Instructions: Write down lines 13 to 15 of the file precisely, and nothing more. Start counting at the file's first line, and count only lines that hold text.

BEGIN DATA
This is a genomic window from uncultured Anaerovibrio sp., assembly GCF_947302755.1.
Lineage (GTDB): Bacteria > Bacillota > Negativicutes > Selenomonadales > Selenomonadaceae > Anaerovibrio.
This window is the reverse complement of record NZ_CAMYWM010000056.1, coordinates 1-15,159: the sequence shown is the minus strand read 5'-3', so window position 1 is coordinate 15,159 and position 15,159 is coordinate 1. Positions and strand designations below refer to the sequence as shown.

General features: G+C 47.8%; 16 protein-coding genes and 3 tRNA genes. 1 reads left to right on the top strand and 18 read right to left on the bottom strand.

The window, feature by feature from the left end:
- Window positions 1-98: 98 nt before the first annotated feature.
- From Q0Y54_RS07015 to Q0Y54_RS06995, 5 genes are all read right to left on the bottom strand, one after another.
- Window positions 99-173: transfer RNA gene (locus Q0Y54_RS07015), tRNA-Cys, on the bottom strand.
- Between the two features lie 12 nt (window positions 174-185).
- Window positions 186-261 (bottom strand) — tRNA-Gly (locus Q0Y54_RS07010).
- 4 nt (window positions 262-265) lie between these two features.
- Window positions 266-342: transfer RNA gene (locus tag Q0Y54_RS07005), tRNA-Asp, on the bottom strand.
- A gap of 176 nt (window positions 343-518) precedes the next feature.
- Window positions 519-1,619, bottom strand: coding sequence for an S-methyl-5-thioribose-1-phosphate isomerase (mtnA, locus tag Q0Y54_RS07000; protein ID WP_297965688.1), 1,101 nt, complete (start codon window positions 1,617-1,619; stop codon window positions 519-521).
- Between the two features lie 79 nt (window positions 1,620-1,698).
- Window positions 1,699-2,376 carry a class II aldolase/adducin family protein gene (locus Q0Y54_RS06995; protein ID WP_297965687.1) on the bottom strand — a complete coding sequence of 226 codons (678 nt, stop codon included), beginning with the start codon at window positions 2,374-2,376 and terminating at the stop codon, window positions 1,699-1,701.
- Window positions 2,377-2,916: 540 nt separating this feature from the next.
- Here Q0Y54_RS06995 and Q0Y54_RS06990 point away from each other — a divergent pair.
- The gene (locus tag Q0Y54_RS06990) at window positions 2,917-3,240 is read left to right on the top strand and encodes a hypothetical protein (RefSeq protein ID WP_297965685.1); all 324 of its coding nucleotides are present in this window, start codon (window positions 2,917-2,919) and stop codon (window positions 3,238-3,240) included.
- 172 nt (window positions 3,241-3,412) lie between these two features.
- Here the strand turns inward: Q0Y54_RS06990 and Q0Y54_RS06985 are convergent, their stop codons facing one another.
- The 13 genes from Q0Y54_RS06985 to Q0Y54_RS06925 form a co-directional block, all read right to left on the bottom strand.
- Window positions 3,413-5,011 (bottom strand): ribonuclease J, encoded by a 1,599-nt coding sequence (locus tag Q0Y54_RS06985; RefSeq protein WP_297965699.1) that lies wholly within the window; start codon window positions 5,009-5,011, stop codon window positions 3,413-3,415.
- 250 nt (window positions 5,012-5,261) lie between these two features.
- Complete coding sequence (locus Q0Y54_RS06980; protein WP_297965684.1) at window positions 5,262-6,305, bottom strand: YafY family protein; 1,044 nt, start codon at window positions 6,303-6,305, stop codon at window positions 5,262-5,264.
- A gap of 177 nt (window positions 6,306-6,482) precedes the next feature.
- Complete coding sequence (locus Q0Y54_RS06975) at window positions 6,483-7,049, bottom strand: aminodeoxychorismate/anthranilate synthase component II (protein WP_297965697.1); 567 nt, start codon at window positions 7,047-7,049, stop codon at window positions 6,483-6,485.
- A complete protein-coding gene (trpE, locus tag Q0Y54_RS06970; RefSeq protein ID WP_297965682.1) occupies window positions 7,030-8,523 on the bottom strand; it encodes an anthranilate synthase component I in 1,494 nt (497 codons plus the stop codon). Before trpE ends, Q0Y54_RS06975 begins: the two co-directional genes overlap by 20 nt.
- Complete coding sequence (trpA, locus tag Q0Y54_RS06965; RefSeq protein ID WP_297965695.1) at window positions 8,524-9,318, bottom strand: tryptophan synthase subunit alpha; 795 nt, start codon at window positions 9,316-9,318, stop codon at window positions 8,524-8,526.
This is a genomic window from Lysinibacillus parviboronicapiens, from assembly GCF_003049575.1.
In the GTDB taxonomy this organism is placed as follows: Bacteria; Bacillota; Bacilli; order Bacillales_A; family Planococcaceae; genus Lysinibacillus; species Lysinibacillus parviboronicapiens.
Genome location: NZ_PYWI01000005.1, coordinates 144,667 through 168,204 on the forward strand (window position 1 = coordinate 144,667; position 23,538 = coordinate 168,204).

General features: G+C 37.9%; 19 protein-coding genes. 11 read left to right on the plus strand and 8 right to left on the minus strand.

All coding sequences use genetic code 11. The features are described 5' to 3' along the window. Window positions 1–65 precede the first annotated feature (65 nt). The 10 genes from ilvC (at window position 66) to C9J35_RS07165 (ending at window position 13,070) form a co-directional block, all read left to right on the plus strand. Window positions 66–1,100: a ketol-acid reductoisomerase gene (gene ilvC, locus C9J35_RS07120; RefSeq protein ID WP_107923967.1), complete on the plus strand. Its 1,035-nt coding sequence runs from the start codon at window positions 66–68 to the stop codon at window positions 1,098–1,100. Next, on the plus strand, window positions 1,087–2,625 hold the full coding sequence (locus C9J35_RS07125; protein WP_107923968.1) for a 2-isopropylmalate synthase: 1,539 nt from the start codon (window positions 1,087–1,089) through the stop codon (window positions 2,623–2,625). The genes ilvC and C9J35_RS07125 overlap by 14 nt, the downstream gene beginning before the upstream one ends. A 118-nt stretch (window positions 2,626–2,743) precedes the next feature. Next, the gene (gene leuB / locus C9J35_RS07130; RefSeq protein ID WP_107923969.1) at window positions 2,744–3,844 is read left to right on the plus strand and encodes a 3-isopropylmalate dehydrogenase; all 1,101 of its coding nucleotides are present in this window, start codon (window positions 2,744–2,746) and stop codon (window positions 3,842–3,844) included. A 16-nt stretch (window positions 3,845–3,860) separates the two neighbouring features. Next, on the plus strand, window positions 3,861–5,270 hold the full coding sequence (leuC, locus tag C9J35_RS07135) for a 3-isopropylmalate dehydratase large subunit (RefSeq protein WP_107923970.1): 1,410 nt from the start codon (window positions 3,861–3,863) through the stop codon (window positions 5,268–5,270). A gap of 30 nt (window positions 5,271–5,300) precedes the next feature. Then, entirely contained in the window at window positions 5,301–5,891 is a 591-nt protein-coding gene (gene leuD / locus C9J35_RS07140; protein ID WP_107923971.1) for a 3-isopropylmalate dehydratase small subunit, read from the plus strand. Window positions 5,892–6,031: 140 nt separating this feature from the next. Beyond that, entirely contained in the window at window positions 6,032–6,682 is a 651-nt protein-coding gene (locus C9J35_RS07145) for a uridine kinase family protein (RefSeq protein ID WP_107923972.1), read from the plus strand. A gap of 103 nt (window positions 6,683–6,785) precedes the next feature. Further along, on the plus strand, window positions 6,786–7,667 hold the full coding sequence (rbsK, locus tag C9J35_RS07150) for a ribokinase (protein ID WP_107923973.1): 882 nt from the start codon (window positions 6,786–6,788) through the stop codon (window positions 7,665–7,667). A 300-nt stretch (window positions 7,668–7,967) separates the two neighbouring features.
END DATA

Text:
- A gap of 176 nt (window positions 343-518) precedes the next feature.
- Window positions 519-1,619, bottom strand: coding sequence for an S-methyl-5-thioribose-1-phosphate isomerase (mtnA, locus tag Q0Y54_RS07000; protein ID WP_297965688.1), 1,101 nt, complete (start codon window positions 1,617-1,619; stop codon window positions 519-521).
- Between the two features lie 79 nt (window positions 1,620-1,698).